Does the art look like Kent Williams's style?

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Anyone familiar with Kent Williams's artwork? I'm most familiar with him through his comic book work, and I notice a lot of similarities between his work and some shots in AF. Who draws AF? Do they list Kent Williams as an influence?

Lee

-- John Rae, Jr. (red_halcyon@hotmail.com), July 02, 2001

Answers

This is nice work, wonder if he admired Aeon Flux? His paintings are well done, with a lot of raw emotion conveyed in the colors he chooses. Peter, it led me to wonder if you ever compose singular paintings? Oils or the like?

-- Barb e (Suesuesbeo9@cs.com), July 12, 2001.

Reading this column reminded me of that movie by Hitchock with one Sean Connery perking up his ears to Marnie, who appeared only a domestic cat but whose real nature is revealed when that cat is called upon to defend itself. Mark Mars is a tiger masquerading as a domestic writer. I think that's why he crystalized Aeon Flux's perplexing nature in his writing so effectively. Some Herodotus file ruminations of Agent Euphemia: "When the moment comes she will not hesitate to drive the blade home...and yet I am troubled...Something about this woman makes me uneasy...she is enjoying herself too much...she believes a moment exists in and of and for itself. You and I know this is a game. She thinks it is a dance. You cannot win or lose a dance, and without the prospect of gain or loss, there is nothing for us to hold over her head".

-- Barb e. (Suesuesbeo9@cs.com), September 03, 2002.

I've seen and enjoy Kent Williams' work. I honestly wouldn't cite him as an influence, though since I've been drawing characters in the Aeon Flux style before being exposed to it. Williams has stated that he's been influenced by Egon Schiele, the Viennese expressionist painter (1890-1918). That would explain similarities in our styles, since Schiele was the main influence on my drawing as well.

-- Peter Chung (neo830holy@orgio.net), July 08, 2001.

The artist known to me only as "Kent Williams" is an enthusiast of Japanese culture, especially the Samurai aspect. The themes of honor, duty and thick armor, both literal and figurative, appeal to him, as should most Southern Men. He also drinks three cokes a d

-- matt jernigan (mjernfourfourfour@hotmail.com), September 07, 2001.

Any guy who drinks 3 cokes a day is ok with me. What do you mean a Southern man? I get the impression you aren't speaking of Atlanta. Honor, duty and thick armor huh, quite the Flux profile.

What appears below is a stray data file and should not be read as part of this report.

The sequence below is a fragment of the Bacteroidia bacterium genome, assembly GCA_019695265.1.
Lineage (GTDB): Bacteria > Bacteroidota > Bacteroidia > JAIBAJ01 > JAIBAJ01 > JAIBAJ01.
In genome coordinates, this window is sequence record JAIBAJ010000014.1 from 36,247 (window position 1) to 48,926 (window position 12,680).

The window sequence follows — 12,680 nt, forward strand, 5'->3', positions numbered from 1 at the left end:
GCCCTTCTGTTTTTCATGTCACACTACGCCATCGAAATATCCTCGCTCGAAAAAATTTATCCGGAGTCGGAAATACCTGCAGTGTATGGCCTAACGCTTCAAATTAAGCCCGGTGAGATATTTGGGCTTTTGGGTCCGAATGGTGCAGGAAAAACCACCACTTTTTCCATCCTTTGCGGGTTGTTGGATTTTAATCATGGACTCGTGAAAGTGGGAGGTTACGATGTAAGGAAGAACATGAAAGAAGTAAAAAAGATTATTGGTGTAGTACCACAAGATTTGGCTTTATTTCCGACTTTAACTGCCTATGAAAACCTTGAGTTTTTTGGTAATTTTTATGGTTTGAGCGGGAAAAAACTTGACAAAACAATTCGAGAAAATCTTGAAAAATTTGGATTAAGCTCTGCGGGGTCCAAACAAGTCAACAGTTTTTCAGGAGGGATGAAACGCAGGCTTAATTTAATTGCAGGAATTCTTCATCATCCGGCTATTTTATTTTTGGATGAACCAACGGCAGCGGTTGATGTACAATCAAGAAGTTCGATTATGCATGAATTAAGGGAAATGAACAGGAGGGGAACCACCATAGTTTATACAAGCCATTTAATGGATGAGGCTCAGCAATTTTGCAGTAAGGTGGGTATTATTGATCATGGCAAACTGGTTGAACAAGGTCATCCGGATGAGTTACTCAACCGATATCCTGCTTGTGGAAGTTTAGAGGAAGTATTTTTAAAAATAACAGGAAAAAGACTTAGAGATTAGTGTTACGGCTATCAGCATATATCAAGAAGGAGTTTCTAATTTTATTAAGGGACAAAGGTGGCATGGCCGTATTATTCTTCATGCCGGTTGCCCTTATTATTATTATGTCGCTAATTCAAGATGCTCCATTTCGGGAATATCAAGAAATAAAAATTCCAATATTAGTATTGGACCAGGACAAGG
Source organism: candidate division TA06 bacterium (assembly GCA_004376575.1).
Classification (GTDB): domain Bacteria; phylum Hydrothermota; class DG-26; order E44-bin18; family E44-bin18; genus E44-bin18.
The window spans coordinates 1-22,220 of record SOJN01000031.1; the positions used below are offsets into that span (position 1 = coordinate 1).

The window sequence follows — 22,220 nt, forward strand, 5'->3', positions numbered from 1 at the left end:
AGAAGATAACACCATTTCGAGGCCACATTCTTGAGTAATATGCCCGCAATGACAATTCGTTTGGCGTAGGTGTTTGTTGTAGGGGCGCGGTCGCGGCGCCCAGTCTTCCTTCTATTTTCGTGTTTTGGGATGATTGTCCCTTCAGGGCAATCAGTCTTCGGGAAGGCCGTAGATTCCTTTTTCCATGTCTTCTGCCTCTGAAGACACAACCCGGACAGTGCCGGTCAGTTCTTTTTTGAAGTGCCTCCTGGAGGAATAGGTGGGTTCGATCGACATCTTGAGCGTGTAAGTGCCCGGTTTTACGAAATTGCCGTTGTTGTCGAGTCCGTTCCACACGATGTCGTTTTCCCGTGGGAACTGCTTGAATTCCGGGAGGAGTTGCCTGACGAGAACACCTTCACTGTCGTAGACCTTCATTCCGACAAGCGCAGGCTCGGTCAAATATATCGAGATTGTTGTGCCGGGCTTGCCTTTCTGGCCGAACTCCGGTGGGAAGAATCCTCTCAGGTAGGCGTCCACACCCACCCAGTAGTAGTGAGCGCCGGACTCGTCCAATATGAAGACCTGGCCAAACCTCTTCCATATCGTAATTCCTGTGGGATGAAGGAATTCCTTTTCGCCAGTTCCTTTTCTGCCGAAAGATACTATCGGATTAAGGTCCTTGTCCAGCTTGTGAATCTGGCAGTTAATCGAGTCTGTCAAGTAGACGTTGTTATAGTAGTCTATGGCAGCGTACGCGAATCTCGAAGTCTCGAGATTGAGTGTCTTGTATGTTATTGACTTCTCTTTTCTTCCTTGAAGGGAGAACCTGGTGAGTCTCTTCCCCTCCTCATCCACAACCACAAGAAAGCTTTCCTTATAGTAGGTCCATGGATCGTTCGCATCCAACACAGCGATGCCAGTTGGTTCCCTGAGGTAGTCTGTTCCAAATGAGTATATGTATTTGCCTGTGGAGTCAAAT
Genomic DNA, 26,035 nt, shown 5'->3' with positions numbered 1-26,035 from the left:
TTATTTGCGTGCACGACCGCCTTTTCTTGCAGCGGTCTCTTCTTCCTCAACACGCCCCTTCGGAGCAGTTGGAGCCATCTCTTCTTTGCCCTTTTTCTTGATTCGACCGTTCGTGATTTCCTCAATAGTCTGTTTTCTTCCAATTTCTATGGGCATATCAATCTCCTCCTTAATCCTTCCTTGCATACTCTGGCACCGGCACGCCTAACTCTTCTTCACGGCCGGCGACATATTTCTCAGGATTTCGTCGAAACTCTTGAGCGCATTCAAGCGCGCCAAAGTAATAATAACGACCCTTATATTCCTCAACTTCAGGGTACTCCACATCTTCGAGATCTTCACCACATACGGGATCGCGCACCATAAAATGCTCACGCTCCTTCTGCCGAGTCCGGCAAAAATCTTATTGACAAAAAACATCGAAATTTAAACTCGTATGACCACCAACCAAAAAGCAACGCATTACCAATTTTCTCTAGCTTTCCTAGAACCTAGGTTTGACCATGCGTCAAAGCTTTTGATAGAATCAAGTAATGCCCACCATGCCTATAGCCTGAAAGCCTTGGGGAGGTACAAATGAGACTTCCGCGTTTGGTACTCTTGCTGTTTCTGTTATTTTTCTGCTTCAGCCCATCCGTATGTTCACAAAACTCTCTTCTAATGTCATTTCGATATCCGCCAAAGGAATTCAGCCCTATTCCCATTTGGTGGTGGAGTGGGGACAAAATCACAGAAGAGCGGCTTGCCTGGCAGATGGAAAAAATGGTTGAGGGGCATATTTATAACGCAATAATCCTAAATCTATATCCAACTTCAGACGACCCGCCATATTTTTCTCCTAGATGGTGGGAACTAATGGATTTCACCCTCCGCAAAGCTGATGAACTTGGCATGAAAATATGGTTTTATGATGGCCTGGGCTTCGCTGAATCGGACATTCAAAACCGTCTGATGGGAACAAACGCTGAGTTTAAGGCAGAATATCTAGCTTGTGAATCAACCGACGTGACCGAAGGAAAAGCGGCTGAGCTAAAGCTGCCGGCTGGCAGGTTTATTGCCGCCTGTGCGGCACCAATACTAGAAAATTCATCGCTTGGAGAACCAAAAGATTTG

-- Barb e. (Suesuebeo9@cs.com), September 14, 2001.


Did you know that the average American consumes more cola than normal water. Scary but true.

Also, by reading this thread, I see that Barb beat me to a question by about 2 months. I was thinking just the other day whether Peter had ever painted larger scale pieces. Coming from an animation background but with a focus on character and human movement I would hazard a guess that you (if you are around Peter?) would have developed some of your skills through life drawing/painting?

-- William (stateofflux@yahoo.com), September 14, 2001.


K Williams, is from New Bern, NC. A real beach boy. He's probably riding around right now, on his own personal tractor, cutting the tall blades of grass that grow in front of the wrap-around porch. (complete with rocking chairs, of cours

-- m jernigan (mjernfourfourfour@hotmail.com), September 24, 2001.

I miss him.

-- m jern (mjernfourfourfour@hotmail.com), October 19, 2001.

I don't.

-- Ritalin Boy (reesepiece@jahoopa.com), April 07, 2002.

The two are completely unrelated. The style seems similar, but upon close inspection it's as different as night and day. Unfortunately Peter Chang has allowed, or through some form of commercial complicity for the AF character to be reduced to mere T&A under guise of symbolic significance. Of course I only mention this as a contrast between Mr. Williams work, and Mr. Chang's. Separately the styles suit the purpose for which they appear to have been developed. However, the artistic measure of Kent William's art will, in my oppinion outwiegh Mr. Chang's on a number of aspects and levels. Kent Williams emerged during a time of profound psychological and philosophical change in the genre of graphic illustration, what was formaly thought by many "comic books" This change that he was part of elevated the genre into something that had been well established in Europe and with obvious significance Japan. Illustration for narrative sequencing no longer had to be regarded as disposable, nor childish. The new graphic form, allowed illustration to become art, with serious consideration for a field once overshadowed by a stigma established during the late 50's By the mid eighties, Comics "grew up," as they say. Along with Richard Corben, Bruce Jones, Neal Adams, and others, Kent Williams followed a natural progression of using the narrative form of illustration to transcend the commercial boundaries and become realized wholly as works of art. Of course his illustrations for various mainstream magazines, and successful exhibitions (I assume,) has given Kent Williams quite a following. As for A.F. The character was birthed during the hieght of the character as commercial entity. Ultimately, A.F. is too vacuous to have survived her 15 minuteds of fame. The one dimensional, and predictable episodes which attempt to carry forth amalgamations of other genres isn't without some redeeming qualities. The pilot, or short from which the character appears isn't bad. The first short was indeed original, but said all that could be said about the enigmatic character. Subsequent episodes merely played on the very worn notion of female empowerment in the most obvious terms. (As a side assertion, I'm all for female empowerment in humanistic fashion.) A.F> therfore is a character reduced to qualities thet carries forth no introspection, and grounds the supporting characters into little more than predictable stereotypes. (But then again, this is MTV isn't it?) The designs of the two characters have never appeared similar to me. Kent Williams does make some effort to produce people with an aesthetic grounded in a kind of realism. Men are not perfect specimens of commercialized masculinity, nor is his portrayal of women idealized to the point of absurdity like those appearing in commercial advertisements. The attraction to oriental customs may be partially significant in Kent William's art. Who knows, perhaps I'll make a trip to see him and ask someday. Adam Narcross